A solid formula for an upset in the NFL is for a superior team to allow their inferior opponent to hang around and stay within striking distance early in the game. As the game goes on, the inferior team gains confidence, and the superior team can’t get into a groove and plays down to the level of their opposition.
The most important thing the Eagles need to do on Sunday is get out to an early lead. They need to assert themselves from the opening kickoff, and send the Browns an early message to let them know they won’t be starting their season with a win. The offense must be in a no-nonsense mood, and get out to a quick 14-0 lead in the first quarter. It would completely demoralize Cleveland, and set the stage for an afternoon of smooth sailing.
If the Eagles come out flat, and manage only 10 points in the first half, they’re going to be inviting a disaster. Regardless of their level of talent, any NFL team can become dangerous if they’re playing in a close game that they think they can win. Andy Reid’s teams have been guilty of unacceptable let downs against some of the league’s worst teams, such as the infamous tie in Cincinnati during the 2008 season and the loss to the lowly Oakland Raiders during the 2009 campaign.
It’s a cliche, but in the NFL any team can win on any given Sunday. This element of the game is what makes this league the best in professional sports, and it’s a lesson that arrogant, unprepared teams are forced to relearn from time to time.
How could the Browns beat the Eagles?
For the next few paragraphs, I’m going to try and put myself in the mindset of the most diehard (and delusional) Cleveland Browns fans, and try to rationalize a scenario in which this team can upset the Eagles.
For such an upset to occur, it’s going to have to start with the Cleveland defense. The Browns aren’t all bad on defense. They’ve got a defensive line anchored by defensive tackle Phil Taylor, who led all interior lineman in the league with 83 tackles last season. They have a couple of veteran leaders in playmaking middle linebacker D’Qwell Jackson and former Eagle Sheldon Brown. They also have some talented young players, like cornerback Joe Haden. Even on their best day, this unit won’t be able to shut the Eagles down, but they could make a difference in the game if they’re able to play a smart and opportunistic brand of football; they need to cover Michael Vick’s receivers well, and force the mistake-prone quarterback into at least a couple of turnovers.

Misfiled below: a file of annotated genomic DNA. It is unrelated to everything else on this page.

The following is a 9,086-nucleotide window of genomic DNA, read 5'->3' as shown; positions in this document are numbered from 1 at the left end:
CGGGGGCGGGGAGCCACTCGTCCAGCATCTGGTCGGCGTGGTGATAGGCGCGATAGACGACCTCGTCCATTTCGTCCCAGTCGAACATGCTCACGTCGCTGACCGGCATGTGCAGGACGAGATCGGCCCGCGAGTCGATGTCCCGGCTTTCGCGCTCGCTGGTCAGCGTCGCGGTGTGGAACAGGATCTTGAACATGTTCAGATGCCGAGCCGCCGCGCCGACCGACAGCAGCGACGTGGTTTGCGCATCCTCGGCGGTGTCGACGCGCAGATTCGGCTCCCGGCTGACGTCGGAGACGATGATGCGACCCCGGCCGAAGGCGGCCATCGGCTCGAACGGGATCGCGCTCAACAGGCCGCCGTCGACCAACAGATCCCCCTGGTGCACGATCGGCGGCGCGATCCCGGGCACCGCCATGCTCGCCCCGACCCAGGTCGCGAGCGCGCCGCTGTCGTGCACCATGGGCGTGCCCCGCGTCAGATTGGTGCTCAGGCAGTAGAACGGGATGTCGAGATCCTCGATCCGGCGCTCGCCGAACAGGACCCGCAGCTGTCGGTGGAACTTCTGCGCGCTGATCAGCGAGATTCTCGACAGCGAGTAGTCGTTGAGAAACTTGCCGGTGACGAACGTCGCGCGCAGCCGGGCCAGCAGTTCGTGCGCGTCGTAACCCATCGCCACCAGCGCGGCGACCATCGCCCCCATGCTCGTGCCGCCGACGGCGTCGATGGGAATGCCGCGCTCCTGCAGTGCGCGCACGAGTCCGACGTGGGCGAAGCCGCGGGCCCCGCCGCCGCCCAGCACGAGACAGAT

On offense, the Browns will need to set rookie quarterback Brandon Weeden up for success by establishing a solid running game. They’ll have to exploit the Eagles’ Wide-Nine defensive line fronts, and try to gash the defense for large gains with running backs Trent Richardson and Monterio Hardesty. After establishing the run, they can turn to Weeden for some short and intermediate passes. They can try to pick on Nnamdi Asomugha, who has struggled throughout the preseason, or the suspect Philadelphia safeties.
The Browns also have an X-factor in return man Josh Cribbs. Cribbs is one of the most dynamic kick/punt returners in football, and his big-play ability has been responsible for a number of Cleveland victories in the last few seasons. The wide receiver has the potential to make a difference in any game.
It’s also worth noting that the Eagles have had a nasty habit for slow starts under Andy Reid, and the team has come out completely flat and unprepared on several opening days in the Reid era. The Browns could hold out some hope that Philadelphia won’t be ready to go, especially when they consider that the starting quarterback has only taken 12 snaps in the preseason.
Why the Browns won’t beat the Eagles.
And now we’ll step back into reality.
Although I think the Cleveland defense is decent, they just can’t account for all of the Eagles’ offensive talent. Even though quality play from Vick is far from a sure thing in my eyes, I have to believe that this offense should be able to move the ball at will in this game. LeSean McCoy will miss Jason Peters, but he’s still one of the best running backs in football, and the speedy Philadelphia receivers should be able to take advantage of the lack of speed in the Browns’ secondary and routinely get themselves open for big plays.
The Browns are leaning too heavily on unproven players on the offensive side of the ball. Even though Trent Richardson is a great talent, he hasn’t played through most of the preseason, and may need time to jell with his teammates and get a feel for the game at the NFL level before he becomes a serious threat. Brandon Weeden will have a hard enough time establishing himself while dealing with deep and talented Philadelphia pass rush, but he may not get a lot of help from his receivers. Mohamed Massaquoi and Greg Little don’t scare anyone on paper.
While Josh Cribbs in the one legitimate scoring threat on the Cleveland roster, I can’t imagine that his talents alone could swing this game in the Browns’ favor.
If the Eagles don’t win this game going away, many things will have had to go horribly wrong. We’re talking about a team that is in a major rebuilding mode, and will in all likelihood finish with one of the five worst records in the league. Even though they’ve improved their offensive talent through the draft, the unit is still in the infancy of their development, and can’t possibly compete with a team that many (myself not included) expect to win at least 10 games and win their division. I expect the Eagles to win with ease, and hopefully get Michael Vick and the offense in sync as they prepare for a legitimate opponent next week when the Baltimore Ravens come to town.